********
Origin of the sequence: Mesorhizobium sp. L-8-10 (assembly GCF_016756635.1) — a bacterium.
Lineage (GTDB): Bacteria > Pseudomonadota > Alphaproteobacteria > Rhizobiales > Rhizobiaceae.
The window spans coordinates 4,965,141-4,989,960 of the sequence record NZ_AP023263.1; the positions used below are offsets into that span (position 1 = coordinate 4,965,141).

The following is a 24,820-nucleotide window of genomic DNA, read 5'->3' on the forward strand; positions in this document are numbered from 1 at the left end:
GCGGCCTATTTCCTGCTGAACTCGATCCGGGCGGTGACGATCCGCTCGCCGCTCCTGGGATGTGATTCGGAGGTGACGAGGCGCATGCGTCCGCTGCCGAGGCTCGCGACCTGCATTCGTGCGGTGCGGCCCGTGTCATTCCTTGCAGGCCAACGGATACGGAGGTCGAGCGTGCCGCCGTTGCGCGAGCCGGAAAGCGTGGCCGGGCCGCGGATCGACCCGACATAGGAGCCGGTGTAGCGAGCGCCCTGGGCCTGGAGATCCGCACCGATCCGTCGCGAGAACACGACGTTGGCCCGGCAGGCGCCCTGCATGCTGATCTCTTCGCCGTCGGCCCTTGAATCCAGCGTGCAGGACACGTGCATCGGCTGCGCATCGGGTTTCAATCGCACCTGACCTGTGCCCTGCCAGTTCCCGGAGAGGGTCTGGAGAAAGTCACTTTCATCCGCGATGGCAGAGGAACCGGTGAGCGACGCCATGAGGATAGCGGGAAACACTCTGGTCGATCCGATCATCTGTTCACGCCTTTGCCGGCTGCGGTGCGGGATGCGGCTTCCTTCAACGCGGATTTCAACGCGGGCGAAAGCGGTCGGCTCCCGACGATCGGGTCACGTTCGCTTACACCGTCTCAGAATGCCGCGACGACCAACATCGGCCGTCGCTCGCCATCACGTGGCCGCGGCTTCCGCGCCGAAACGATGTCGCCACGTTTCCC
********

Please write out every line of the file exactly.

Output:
Origin of the sequence: Mesorhizobium sp. L-8-10 (assembly GCF_016756635.1) — a bacterium.
Lineage (GTDB): Bacteria > Pseudomonadota > Alphaproteobacteria > Rhizobiales > Rhizobiaceae.
The window spans coordinates 4,965,141-4,989,960 of the sequence record NZ_AP023263.1; the positions used below are offsets into that span (position 1 = coordinate 4,965,141).

The following is a 24,820-nucleotide window of genomic DNA, read 5'->3' on the forward strand; positions in this document are numbered from 1 at the left end:
GCGGCCTATTTCCTGCTGAACTCGATCCGGGCGGTGACGATCCGCTCGCCGCTCCTGGGATGTGATTCGGAGGTGACGAGGCGCATGCGTCCGCTGCCGAGGCTCGCGACCTGCATTCGTGCGGTGCGGCCCGTGTCATTCCTTGCAGGCCAACGGATACGGAGGTCGAGCGTGCCGCCGTTGCGCGAGCCGGAAAGCGTGGCCGGGCCGCGGATCGACCCGACATAGGAGCCGGTGTAGCGAGCGCCCTGGGCCTGGAGATCCGCACCGATCCGTCGCGAGAACACGACGTTGGCCCGGCAGGCGCCCTGCATGCTGATCTCTTCGCCGTCGGCCCTTGAATCCAGCGTGCAGGACACGTGCATCGGCTGCGCATCGGGTTTCAATCGCACCTGACCTGTGCCCTGCCAGTTCCCGGAGAGGGTCTGGAGAAAGTCACTTTCATCCGCGATGGCAGAGGAACCGGTGAGCGACGCCATGAGGATAGCGGGAAACACTCTGGTCGATCCGATCATCTGTTCACGCCTTTGCCGGCTGCGGTGCGGGATGCGGCTTCCTTCAACGCGGATTTCAACGCGGGCGAAAGCGGTCGGCTCCCGACGATCGGGTCACGTTCGCTTACACCGTCTCAGAATGCCGCGACGACCAACATCGGCCGTCGCTCGCCATCACGTGGCCGCGGCTTCCGCGCCGAAACGATGTCGCCACGTTTCCC